However, two years of planning and countless town hall meetings later, 1,500 cars were moved out of the neighbourhood to parking lots elsewhere in the city. The city handed out 400 temporary bikes and electric scooters to neighbours, and set up a bike school to teach the many residents how to ride. Mail was delivered by electric vehicles and shuttle buses ran every 15 minutes to take people to their cars.
By the time the festival was over, residents of the city interacted better, exercised more regularly and were more actively involved in the community than they were before the festival. The town even requested that permanent changes be made to the use of cars in the city after the festival.
A similar experiment took place in Belgium when 22 streets were turned into “Living Streets” for 10 weeks when the city of Ghent asked a group of citizens to imagine a sustainable future for the city.
On the South Africa project, Otto-Zimmerman commented, “It takes an open-minded mayor who likes innovation and provocation, and has a greener vision of a city… and someone who has enough influence and supporters to go through the exercise, because it’s in principle controversial.”
The EcoMobility World Festival in Johannesburg will mobilize and raise local and international support for ecomobile alternatives to fossil-fuel transport. The festival will showcase the new Rea Vaya bus rapid transport scheme and public transport-, cycling- and walking-friendly infrastructure that the city is constructing in Sandton.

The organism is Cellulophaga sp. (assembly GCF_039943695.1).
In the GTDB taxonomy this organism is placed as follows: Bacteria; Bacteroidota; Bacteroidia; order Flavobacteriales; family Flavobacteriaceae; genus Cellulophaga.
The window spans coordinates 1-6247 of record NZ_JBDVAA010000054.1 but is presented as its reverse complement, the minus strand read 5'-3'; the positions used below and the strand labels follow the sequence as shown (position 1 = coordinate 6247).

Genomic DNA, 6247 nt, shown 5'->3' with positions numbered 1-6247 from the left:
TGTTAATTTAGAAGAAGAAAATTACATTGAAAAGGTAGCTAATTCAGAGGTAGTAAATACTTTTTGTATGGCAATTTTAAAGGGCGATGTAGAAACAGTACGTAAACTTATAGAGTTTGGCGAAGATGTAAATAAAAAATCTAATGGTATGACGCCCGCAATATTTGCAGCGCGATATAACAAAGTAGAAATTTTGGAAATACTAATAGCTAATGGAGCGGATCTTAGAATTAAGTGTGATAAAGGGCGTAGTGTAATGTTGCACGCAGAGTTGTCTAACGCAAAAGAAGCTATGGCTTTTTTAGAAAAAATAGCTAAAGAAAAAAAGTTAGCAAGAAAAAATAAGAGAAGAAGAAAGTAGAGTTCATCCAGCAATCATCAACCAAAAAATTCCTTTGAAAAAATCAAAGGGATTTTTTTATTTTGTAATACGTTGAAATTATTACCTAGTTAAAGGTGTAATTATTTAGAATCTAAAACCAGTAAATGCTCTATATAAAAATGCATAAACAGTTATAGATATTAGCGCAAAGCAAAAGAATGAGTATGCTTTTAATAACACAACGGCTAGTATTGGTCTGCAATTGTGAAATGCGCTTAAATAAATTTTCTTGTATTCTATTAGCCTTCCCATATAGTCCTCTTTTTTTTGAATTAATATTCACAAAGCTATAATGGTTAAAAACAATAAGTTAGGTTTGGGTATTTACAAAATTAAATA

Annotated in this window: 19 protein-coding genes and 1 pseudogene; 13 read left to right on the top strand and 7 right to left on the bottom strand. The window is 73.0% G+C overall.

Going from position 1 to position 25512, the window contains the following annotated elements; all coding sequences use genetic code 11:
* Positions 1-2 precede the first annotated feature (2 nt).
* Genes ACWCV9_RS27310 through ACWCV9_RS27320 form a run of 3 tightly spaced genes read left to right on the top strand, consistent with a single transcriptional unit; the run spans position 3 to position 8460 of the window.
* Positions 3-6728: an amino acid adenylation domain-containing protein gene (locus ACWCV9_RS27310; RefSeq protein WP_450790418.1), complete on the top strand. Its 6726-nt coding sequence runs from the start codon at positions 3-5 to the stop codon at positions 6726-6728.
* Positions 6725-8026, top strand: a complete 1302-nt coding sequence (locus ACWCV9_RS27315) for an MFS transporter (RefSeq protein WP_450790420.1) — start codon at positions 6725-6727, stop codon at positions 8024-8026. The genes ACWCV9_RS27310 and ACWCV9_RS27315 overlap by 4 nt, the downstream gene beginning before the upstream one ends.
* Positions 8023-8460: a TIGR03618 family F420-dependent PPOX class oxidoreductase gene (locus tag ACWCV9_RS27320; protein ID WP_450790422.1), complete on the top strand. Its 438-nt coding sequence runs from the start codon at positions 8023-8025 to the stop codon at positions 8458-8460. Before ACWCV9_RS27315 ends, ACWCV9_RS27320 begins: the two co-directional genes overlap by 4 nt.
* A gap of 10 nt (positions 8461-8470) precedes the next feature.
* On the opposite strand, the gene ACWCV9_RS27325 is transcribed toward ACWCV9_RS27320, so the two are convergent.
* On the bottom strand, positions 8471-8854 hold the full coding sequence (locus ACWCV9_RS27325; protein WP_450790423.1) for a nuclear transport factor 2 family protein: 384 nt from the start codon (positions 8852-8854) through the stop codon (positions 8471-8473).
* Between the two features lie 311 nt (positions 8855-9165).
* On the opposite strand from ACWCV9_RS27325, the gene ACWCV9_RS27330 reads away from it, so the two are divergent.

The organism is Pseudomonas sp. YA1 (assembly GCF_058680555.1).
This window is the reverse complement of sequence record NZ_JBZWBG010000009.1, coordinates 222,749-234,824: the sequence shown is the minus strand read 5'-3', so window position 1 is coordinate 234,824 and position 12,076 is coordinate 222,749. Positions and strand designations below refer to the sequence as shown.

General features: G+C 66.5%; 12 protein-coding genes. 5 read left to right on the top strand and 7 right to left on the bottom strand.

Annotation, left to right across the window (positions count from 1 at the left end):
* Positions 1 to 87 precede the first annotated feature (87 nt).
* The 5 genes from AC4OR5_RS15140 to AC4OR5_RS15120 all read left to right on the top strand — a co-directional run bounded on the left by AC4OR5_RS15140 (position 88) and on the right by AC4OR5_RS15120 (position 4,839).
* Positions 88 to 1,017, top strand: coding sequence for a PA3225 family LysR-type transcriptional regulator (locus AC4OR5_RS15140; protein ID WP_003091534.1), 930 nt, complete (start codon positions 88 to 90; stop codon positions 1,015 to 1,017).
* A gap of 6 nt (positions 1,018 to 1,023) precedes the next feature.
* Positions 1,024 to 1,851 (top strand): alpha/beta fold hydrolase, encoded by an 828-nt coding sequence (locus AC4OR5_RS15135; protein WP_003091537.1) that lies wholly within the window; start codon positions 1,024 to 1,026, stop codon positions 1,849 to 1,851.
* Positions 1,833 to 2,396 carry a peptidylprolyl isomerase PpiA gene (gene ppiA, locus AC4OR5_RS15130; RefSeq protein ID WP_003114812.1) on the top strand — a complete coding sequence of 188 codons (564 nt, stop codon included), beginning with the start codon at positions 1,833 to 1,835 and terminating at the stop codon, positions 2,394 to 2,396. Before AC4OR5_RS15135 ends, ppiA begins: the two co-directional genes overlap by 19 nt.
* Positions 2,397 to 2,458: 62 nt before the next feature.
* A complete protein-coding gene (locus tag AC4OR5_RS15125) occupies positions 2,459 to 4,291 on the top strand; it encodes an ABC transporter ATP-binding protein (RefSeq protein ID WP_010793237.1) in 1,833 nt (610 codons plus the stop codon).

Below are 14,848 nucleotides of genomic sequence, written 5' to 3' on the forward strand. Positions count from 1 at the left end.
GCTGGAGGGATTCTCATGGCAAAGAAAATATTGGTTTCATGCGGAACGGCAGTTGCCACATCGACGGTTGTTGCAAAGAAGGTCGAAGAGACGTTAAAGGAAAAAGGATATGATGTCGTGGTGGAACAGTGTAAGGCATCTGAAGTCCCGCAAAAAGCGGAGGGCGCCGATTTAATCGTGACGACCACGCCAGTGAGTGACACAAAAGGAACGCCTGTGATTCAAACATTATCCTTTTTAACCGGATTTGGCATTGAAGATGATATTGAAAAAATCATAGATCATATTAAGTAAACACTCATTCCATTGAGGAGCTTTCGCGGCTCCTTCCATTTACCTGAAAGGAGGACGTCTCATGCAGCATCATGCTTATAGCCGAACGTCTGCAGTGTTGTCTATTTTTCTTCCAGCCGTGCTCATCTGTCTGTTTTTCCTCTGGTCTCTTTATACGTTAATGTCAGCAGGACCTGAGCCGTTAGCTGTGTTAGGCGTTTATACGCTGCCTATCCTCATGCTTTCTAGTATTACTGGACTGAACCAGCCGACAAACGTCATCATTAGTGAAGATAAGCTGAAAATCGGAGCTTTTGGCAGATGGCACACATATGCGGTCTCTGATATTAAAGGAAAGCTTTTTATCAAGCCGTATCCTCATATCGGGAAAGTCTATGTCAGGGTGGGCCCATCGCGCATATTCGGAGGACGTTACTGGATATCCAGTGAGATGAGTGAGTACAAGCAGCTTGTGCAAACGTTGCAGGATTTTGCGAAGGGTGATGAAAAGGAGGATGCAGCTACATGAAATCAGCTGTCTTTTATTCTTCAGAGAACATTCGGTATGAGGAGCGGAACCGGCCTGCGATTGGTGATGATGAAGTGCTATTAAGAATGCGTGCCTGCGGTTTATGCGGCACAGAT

Pulling off an EcoMobility Festival is not a cheap venture. The Suwon Project cost over $10 million dollars to produce, although it was reported that a large portion of the budget went into repairing streets that were already in need of renovation.
The Mayor of Johannesburg notes, “We want to show residents and visitors that an ecomobile future is possible and that public transport, walking and cycling can be accessible, safe, attractive and cool!” Mayor Parks Tau also ensured that the city will provide alternative transport in and out of Sandton during this month. The city will host discussions, fun runs, cycle rides and other events to attract people to Sandton to experience the car-free environment.
The Urban Idea says they are planning to organize an EcoMobility World Festival every year in different city on another continent. How many countries or communities – African or worldwide – will be willing to sacrifice the comfort of their cars for a month of “healthy living”?